From mid-March to May is probably the best time to be in Malta. The days start getting longer and the weather is warmer - and mercifully the torrid summer heat is still some way off yet. Life starts to move more and more to the outdoors and there are markedly more activities around, not least the first flurry of local festas as well as a number of other themed village festivals.
The climax of Mediterranean ecosystems, woodland, is sadly almost absent in Malta; with the archipelago’s first settlers having probably deforested the islands by the end of prehistoric times. The Knights did somewhat rectify matters by planting Buskett, which after 500 years or so of existence has become a self-generating woodland, characterized by Aleppo pines, olive and orange trees.
Garigue and maquis are by far the most interesting and richest of our habitats and there are plenty of examples in the islands.
Maquis is normally associated with the sides of steep valleys where the relative shade and humidity allow for the growth of smaller trees and bushes. Carobs, olives, lentisk and bay laurel abound here; accompanied by various climbers like ivy and wild asparagus and the beautiful bear’s breeches with its towering white and purple flower stalk.
But it is the garigue which probably brings out the best in Maltese flora. Garigues are rocky expanses bearing numerous depressions which allow soil to collect and water to percolate. The garigue habitat is mostly prevalent in the west of Malta with good examples around Mellieha, Rabat, Dingli, Mgarr and other towns. Gozo has some garigue expanses as well, the largest being the one at Ta Cenc.
The most attractive of garigue residents are probably the orchids, of which Malta has around a dozen species. Two of them, the Maltese Pyramidal and the Maltese Spider orchids, are also endemic – found here and nowhere else worldwide. Equally beautiful is the Southern Dwarf Iris which has a very limited distribution in Europe – found only in Sicily and parts of the former Yugoslavia. Another show stopper is the Sicilian Squill – a plant with an exquisite flower head of white and celestial blue and only found here and in small numbers in Sicily and Calabria – in both of these last places it is considered close to extinction.
The garigues are also home to several low aromatic bushes. Among the most common is the wild thyme which only comes to flower in late May and turns some places into a pale violet carpet. At any time of the year one cannot escape the plant’s sweet, sharp scent. Another aromatic herb is the rosemary whose leaves are frequently used to garnish pork and other dishes.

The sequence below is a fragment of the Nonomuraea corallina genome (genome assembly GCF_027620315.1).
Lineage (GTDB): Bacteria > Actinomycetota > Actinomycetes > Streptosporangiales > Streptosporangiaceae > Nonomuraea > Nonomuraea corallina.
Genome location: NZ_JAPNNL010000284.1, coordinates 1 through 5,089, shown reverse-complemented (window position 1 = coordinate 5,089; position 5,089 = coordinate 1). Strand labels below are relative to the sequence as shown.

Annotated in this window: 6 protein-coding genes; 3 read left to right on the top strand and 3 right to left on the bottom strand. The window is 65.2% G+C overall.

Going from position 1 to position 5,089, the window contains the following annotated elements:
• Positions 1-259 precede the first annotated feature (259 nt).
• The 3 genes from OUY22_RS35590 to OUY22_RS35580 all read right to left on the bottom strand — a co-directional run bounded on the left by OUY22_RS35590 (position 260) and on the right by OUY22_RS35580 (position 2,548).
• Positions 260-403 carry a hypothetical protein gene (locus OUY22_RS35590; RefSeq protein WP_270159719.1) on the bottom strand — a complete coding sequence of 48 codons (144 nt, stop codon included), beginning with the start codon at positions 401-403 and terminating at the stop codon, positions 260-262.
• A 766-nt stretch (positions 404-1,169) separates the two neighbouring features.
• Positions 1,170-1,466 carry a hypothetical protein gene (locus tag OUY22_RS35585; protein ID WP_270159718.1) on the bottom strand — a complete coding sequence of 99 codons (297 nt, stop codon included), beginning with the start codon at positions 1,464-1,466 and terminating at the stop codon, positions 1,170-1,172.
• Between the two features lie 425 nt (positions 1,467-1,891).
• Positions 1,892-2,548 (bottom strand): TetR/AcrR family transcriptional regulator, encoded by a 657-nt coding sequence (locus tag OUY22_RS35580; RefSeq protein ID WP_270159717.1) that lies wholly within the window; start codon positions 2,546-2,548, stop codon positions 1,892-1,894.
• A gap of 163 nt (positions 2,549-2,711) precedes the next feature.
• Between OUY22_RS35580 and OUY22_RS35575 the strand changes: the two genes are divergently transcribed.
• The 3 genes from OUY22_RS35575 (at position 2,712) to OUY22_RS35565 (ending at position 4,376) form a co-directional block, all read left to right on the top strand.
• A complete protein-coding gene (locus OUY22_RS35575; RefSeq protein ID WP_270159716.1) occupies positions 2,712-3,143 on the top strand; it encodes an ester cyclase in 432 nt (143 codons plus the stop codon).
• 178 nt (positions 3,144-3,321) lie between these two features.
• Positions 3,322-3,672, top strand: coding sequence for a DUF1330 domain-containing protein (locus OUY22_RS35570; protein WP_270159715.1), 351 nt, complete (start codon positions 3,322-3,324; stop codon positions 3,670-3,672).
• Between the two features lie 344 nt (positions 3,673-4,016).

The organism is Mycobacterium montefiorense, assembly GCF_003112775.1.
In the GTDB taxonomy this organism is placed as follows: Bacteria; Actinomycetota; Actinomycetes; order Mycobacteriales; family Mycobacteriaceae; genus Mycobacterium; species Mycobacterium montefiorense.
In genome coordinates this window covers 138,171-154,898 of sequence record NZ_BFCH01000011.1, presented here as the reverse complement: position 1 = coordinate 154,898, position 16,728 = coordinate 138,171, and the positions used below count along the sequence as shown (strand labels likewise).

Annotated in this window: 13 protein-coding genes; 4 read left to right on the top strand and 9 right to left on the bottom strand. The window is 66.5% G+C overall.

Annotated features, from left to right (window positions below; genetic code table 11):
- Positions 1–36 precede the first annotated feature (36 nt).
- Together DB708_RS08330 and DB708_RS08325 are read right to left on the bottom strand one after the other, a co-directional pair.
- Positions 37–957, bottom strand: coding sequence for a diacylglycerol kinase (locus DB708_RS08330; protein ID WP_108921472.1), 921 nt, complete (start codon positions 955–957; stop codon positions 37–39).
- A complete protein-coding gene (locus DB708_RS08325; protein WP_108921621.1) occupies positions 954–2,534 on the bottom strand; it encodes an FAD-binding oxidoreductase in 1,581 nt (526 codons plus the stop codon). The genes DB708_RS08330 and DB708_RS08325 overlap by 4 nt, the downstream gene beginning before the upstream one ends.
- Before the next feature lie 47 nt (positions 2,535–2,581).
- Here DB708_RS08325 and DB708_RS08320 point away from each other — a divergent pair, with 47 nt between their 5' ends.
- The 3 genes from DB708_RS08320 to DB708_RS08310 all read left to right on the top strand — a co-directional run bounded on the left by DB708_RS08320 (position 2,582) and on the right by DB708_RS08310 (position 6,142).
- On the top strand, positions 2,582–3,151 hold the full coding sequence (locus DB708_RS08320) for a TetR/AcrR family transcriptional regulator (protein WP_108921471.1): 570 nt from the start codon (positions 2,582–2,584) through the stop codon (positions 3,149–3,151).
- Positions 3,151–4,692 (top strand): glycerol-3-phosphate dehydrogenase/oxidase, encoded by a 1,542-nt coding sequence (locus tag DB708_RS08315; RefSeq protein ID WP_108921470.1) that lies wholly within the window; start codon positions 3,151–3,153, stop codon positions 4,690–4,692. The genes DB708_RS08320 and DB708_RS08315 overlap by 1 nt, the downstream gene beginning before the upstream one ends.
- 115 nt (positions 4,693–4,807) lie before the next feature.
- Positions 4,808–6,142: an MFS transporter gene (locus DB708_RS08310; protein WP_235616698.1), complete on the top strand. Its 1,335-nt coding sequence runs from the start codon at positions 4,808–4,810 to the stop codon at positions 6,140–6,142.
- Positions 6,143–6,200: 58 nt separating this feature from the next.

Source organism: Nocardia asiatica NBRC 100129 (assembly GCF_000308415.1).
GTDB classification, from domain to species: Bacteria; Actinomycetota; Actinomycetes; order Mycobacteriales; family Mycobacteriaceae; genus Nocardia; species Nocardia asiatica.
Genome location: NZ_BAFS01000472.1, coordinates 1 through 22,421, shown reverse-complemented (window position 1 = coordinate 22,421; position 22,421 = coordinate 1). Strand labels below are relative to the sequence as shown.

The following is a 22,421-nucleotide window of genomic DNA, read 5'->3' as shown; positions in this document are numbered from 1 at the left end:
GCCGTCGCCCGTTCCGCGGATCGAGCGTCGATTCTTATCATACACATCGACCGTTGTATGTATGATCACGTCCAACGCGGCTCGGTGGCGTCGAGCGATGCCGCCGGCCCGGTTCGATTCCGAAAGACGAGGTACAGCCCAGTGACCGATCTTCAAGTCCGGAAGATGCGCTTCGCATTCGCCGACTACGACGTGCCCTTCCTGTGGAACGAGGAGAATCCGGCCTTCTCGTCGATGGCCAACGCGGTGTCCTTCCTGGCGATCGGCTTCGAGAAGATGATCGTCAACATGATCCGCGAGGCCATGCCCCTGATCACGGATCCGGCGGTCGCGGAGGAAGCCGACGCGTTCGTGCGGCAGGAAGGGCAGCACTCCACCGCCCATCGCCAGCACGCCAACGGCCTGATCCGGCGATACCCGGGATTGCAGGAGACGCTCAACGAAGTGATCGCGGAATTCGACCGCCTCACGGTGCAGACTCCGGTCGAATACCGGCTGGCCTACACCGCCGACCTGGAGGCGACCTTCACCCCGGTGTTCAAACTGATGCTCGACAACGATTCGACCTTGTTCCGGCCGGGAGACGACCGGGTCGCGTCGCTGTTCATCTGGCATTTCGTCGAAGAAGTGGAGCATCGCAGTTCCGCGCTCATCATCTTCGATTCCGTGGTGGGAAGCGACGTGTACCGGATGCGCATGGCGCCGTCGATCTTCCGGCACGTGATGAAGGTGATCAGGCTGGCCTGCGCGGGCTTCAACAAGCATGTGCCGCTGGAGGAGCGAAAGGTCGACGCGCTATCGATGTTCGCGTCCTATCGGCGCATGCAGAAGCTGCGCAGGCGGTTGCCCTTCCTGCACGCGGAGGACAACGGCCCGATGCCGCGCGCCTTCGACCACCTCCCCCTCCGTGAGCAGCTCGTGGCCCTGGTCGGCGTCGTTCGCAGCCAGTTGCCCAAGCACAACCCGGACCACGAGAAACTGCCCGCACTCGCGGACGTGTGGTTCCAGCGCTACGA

Yet another heavenly scent comes from the Bushy Restharrow with its small yellow flowers and sticky aromatic leaves. Interestingly this low bush is also of some historical significance since it was the first species to be afforded a measure of official protection. In the eighteenth century Grand Master De Rohan issued an edict forbidding its collection for firewood prior to a fortnight after the feast of St.John ( June 24 ) in order to allow seed formation and dispersal. Progressive thinking for a place where brushwood for fuel was a luxury.
Where garigues border the seaboard cliffs, look out also for Malta’s national plant – the Maltese Rock Centaury – another endemic and a remnant of pre Ice Age flora. Its Maltese name – Widnet il-Bahar (literally “the ear of the sea”) is poetically precise…the plant thrives best in precarious crags on vertical cliff faces as if perpetually listening to the sounds of the sea far below.
These are but a few of the many species which inhabit the garigues. Other plant species are found in other habitat types and man- made environments such as cultivated or fallow fields. Perhaps the most recognizable of the field flowers are the poppies which in Malta come in red and purple varieties.
Ironically (and disappointingly) the most common flowering plant in Malta, the Cape Sorrel, is a South African native; reputedly introduced to the Islands in the early years of British rule by a well meaning but ultimately foolhardy English lady. The plant adapted so well here that it has reached practically all corners of the islands with populations running riot on wide stretches of fields and fallow ground. A pretty sight admittedly – but a plant which has done untold damage to indigenous species and no doubt led to some local extinctions. The Maltese collective memory appears not to have forgotten this alien intrusion – to this day the cape sorrel is colloquially known as “haxixa Ingliza” – the English weed.
To end on a positive note: Malta is lucky to count among its citizens a foremost botanist who has done sterling work in the field of local flora. Edwin Lanfranco not only identified the Maltese Cliff Orache as a separate species but has had the unique distinction of having the species named in his honour - its scientific moniker being Cremnophyton lanfrancoi.
The article above was first published in the April 2013 edition of Il-Bizzilla - Air Malta's inflight magazine